“Knowing as nations what it is we fight for, realising as men and women the resolve that has been added to us by what each has endured, we go forward now under the proud banner of our grief’s and losses to greater effort, greater endurance, and, if need be, heavier sacrifice, equal sponsors for the deliverance of mankind.”
There it is. The whole British Empire knows to-day that it is in for a struggle of life or death; that we must stand shoulder to shoulder, all the world round-our men in the front line, we women and girls supporting them by every means at any cost.
And our rallying flag is The Flag that is flying all round the world to-day: the Flag that
“Has braved a thousand years
The battle and the breeze”
The flag of LIBERTY – shown BY the blue of the sea and the air, the freest things we know: and the flag of LAW – the law of self-restraint for the sake of the liberty of others: for the red and white Crosses lie over the blue.
It is so delightful that our School motto means just those two things’ for which our Empire stands – “Franc,” that is free, “Leal”, that is Loyal, law-abiding.
How glad we feel when we see our flag flying to-day, that it does not display an Eagle, Mighty and relentless, keen and terrible. a bird of prey!
And how inexpressibly sad it would be to have a motto like that of the poor misguided men who have caused such bloodshed in Ireland! “Sinn Fein” – “ourselves alone,” what a hopeless and ill-omened war-cry!
But our Flag displays the Cross, and the Cross is “I” crossed out, myself ignored. It is life poured out, first by the Great Captain of our Salvation, then by all who have followed in His train – St. George of England, St. Andrew, St. Patrick, St. David, and all the noble host of heroes and heroines who have given their lives, down to those whom we ourselves have known and loved.
This is what our Empire has to stand for as a province in the Kingdom of Christ – sacrifice for the cause of brotherhood and union. The arms of the crosses of our flag stretch to all points of the compass, and they all meet in one centre. Our Empire stands to bring “more life and fuller” for all peoples, and our flag is a perpetual reminder that that can only come through sacrifice.
In the stirring words at the end of a leading article in to-day’s Daily Telegraphy, “let us not forget that there come great crises in the lives of individuals and of States in which it is rood to be alive. The sacrifice may be heavy, but the privilege is greater still – the privilege of showing ourselves men, the sacred trust which is put into our hands of saving not only ourselves, but humanity at large. Empire Day is a time for high resolves, for unflinching courage, for obstinate endurance, for all those virtues which, giving us a foremost place in the records of civilisation, fortify our stability and safeguard our future.”
That, then, is the call of Empire Day. In the Market-place down below you will stannd with some 2000 other boys and girls – most of them so much poorer than you in the things that make life easy and jolly, and, as we say, “worth having” to you, and yet they too are giving for the great cause their fathers and brothers. Lots of them are saving their pennies by going without sweets, or giving up a visit to the Pictures, which is the gretest pleasure they have. There is no question of “classes” in this war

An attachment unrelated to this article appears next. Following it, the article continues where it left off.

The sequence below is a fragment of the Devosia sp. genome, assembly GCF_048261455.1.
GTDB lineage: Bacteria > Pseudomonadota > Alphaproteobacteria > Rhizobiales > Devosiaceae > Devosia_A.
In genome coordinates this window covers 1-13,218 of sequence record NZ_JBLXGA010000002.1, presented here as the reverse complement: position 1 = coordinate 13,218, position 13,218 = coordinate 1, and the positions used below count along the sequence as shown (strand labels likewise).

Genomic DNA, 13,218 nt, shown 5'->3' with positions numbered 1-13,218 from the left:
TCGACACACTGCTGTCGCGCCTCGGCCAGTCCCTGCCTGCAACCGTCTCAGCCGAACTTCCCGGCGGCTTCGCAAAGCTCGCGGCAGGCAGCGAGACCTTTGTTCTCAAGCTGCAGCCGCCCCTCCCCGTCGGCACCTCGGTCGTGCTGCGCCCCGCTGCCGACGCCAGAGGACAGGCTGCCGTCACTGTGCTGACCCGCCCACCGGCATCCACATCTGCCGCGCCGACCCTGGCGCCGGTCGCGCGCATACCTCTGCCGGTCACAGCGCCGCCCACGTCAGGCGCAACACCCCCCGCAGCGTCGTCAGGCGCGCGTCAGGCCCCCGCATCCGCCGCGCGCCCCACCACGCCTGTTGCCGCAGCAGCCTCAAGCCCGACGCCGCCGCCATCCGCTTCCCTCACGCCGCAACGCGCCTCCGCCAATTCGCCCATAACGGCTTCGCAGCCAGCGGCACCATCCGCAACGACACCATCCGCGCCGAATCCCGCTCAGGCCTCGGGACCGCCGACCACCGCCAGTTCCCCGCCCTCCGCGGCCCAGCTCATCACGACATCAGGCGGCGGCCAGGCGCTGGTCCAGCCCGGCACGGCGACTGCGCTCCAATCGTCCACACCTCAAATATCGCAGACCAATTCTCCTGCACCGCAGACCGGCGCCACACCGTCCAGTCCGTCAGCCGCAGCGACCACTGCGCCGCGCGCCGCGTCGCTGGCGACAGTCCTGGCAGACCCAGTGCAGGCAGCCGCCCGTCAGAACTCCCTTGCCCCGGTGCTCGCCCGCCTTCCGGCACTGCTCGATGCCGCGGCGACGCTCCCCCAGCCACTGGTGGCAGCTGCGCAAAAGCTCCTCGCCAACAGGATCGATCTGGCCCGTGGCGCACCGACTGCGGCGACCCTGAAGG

“Groom fights like noble, squire like knight,
As fearlessly and well,”
and we stand or fall together, we here at home, our men at the front, and our fellow Britons over seas too.
The flag we shall salute in the Market-place was sent to the children of Salisbury by the children of an Australian Salisbury, and a flag which Godolphin helped to send has been flying to-day at a school in New Zealand. We are one to-day in sacrifice under the flag of Liberty and Right; and as we salute it let us renew our vows to be worthy of it – remembering those other great words of Kipling:
“No easy hopes or lies
Shall bring us to our goal,
But iron sacrifice
Of body, will, and soul,
There is but one task for all,
For each one life to give.
Who stands if Freedom fall?
Who dies if England live?”

Messengers – Summer 1916

As many of the Old Girls will no doubt be working for the National Mission we feel sure the following very beautiful poem by the Rev. F. L. Perkins (Miss Bagnall’s brother-in-law) will be much appreciated:­

“Every one of us is already enrolled in the great comradeship of service-the Church of Christ.”
“Whom shall I send?” – Thy wondrous word of old
Smote on the prophet’s ear, and bade him see,
Mightier than sin, Thy mercies manifold
Till his purged lips cried ‘Here am I, send me,’

“Whom shall I send?” – Above the mercy seat
Where seraph wings veil heaven’s high Mystery,
Heart to eternal Heart made answer meet,
“Send now Thy son to do Thy Will, send Me.’

Whom didst Thou send? – Beside Genesaret’s shore,
O’er all the windy ways of Galilee
Swiftly from bench and bank, from field and oar,
Men gathered to His summons “Follow Me.”

Whom wilt Thou send? – The merciful, the meek,
The pure, the penitent from sin set free,
Those who, much finding, fail not more to seek,
Crying in wonder, “If Thou canst send me.”

For few may follow down the darkling road
By Kedron’s torrent to Gethsemane,
And who of us can share the bitter load
Our Lord has borne to cross-crowned Calvary?

As Thou didst claim the persecutor Saul,
The herald of the Crucified to be;
Or as gay-hearted Francis Thou didst call
With love to woo war-stricken Italy.

So for our England in her utmost hour,
Though we be feeble, faltering, wayward, weak,
Give us thy wisdom and Thy word of power
Hard hearts to soften, wandering souls to seek.

Teach us through penitence and eager prayer
To find, O living Lord, our all in Thee,
Yea, greatly failing, bid us not despair,
Thou sendest not in vain, do Thou send me.


Empire Day – May 1915

Miss Bagnall gave a short address, showing how the coincidence of Empire Day with Whitsuntide might remind us of the great yearly gathering of King Arthur’s Knighthood in Camelot at the same Feast Pentecost – when the achievement of the Knights in the past year were recounted, and fresh inspiration was gathered for renewed effort and adventure. In the same way our Empire in this time of warfare and stress brings its achievements and its failures before our Ascended King, and seeks afresh the Light and Strength that Whitsuntide bestows. We must remember that the well-being; of the Empire depends on the right-doing and faithfulness of all and each of its members. We as a School are helping to make or mar it; and the School is what its individual girls are. So Empire Day means much for every one of us.